This land-locked nation in southeast Africa borders Zambia in the northwest, Tanzania in the northeast, and Mozambique in the east, west and south.
Its dominant feature is lake Malawi which teams with fish, a vital food source to a population of over fifteen million souls. Malawi is home to a number of ethnic groupings all of which have distinct languages and cultures. The main groups are the Chewa (32.6%), Lomwe (17.6%), Yao (13.5%), Ngoni (11.5%), Tumbuka (8.8%), Nyanja (5.8%), Sena (3.6%), Tonga (2.1%), and Ngonda (1%).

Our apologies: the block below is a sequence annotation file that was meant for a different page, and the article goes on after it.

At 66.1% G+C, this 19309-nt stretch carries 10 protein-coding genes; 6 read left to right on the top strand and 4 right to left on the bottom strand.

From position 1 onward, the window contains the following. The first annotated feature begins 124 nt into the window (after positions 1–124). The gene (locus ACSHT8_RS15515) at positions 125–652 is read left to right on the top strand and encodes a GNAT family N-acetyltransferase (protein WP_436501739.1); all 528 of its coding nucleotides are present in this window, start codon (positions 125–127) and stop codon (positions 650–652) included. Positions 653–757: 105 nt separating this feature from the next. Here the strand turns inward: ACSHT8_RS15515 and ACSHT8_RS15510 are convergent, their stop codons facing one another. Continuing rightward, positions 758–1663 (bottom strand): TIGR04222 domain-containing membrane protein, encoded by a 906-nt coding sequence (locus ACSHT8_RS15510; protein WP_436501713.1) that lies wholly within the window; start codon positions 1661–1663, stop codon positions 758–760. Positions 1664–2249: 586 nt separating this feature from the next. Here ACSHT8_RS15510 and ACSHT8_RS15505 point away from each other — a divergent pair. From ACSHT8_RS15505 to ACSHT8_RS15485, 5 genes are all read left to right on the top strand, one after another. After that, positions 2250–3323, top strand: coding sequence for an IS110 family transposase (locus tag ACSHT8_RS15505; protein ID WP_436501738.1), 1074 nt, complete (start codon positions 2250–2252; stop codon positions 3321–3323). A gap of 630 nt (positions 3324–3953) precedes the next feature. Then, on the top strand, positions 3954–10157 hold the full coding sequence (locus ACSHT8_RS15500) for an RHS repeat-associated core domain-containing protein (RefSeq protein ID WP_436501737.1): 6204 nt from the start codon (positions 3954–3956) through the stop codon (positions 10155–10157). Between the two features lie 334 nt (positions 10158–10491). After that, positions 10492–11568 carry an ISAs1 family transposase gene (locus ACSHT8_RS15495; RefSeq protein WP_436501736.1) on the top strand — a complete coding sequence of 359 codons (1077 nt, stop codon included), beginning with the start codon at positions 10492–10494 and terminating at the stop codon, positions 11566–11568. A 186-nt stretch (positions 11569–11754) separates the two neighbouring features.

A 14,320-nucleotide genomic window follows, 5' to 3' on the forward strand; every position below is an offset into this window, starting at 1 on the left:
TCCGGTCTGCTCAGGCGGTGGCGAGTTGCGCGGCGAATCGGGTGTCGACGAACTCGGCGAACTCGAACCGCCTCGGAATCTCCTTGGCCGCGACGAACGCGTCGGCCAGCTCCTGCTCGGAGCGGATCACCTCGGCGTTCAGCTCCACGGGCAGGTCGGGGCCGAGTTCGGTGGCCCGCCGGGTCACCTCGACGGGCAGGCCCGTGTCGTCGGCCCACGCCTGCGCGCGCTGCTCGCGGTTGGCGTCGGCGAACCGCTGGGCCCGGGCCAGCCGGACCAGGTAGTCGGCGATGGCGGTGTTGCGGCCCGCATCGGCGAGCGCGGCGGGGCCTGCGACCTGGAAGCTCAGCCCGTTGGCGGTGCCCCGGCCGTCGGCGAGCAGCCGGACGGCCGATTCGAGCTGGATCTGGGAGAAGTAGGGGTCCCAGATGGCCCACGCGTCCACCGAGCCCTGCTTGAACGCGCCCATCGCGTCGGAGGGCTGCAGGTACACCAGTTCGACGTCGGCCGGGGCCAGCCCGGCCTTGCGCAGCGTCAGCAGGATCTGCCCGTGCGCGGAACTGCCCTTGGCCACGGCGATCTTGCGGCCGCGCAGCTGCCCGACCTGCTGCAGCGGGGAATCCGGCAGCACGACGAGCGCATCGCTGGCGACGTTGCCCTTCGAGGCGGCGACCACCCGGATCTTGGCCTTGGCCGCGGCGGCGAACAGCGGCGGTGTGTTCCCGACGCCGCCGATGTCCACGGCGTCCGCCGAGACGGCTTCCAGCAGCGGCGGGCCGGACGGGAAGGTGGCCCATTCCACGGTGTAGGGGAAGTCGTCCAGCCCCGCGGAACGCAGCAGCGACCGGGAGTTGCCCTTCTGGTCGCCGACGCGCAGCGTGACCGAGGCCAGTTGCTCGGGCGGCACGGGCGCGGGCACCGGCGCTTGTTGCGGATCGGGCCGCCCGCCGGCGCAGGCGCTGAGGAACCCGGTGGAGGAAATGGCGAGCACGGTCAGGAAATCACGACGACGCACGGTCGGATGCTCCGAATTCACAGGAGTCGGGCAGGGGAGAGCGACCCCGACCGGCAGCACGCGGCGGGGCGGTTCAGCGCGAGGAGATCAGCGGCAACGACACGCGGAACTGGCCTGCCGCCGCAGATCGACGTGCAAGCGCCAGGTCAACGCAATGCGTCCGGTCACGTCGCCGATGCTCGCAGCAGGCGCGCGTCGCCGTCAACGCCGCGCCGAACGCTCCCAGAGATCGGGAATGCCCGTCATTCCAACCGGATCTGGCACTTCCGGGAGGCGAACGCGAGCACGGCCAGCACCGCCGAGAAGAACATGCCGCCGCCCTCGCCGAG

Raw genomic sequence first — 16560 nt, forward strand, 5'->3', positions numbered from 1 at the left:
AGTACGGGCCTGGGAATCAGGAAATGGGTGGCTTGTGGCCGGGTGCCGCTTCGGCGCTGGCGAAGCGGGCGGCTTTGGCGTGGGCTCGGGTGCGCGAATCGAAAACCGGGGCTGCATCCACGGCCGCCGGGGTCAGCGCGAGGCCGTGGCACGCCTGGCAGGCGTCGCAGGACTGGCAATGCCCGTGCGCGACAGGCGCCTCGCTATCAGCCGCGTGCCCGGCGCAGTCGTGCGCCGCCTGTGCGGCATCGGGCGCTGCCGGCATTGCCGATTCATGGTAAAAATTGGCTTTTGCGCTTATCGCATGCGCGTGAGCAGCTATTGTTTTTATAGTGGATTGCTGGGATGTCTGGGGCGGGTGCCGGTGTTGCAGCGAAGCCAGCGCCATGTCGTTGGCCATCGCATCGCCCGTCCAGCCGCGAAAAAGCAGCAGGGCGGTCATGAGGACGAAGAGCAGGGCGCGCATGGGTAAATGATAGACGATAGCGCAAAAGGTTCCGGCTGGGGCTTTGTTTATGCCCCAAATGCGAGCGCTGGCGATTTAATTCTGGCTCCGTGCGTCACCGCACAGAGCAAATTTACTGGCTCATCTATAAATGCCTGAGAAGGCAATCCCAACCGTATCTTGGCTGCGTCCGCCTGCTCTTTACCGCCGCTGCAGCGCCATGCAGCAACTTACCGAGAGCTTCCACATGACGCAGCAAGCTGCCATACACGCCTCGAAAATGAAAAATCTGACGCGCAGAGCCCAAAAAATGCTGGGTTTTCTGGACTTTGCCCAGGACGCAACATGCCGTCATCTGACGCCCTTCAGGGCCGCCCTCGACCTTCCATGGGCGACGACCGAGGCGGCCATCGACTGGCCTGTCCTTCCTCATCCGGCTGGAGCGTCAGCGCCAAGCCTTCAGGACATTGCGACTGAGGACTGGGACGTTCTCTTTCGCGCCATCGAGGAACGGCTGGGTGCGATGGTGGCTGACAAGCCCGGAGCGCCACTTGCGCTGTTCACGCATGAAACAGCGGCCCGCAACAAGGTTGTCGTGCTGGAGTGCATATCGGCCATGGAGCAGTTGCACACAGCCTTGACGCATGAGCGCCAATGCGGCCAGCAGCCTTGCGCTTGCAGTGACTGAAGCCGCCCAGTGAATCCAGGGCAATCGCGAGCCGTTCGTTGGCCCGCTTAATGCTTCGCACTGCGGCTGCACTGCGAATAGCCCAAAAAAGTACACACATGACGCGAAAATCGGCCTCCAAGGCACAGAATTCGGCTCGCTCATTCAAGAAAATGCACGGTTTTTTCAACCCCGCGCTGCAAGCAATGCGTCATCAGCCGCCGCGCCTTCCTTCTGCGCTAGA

All other groups combined only constitute 3.5% of the population. The capital of Malawi is Lilongwe. The Foundation is particularly interested in the Ngoni group, which traces its origin to Nguni people who fled from South Africa during the reign of Shaka Zulu.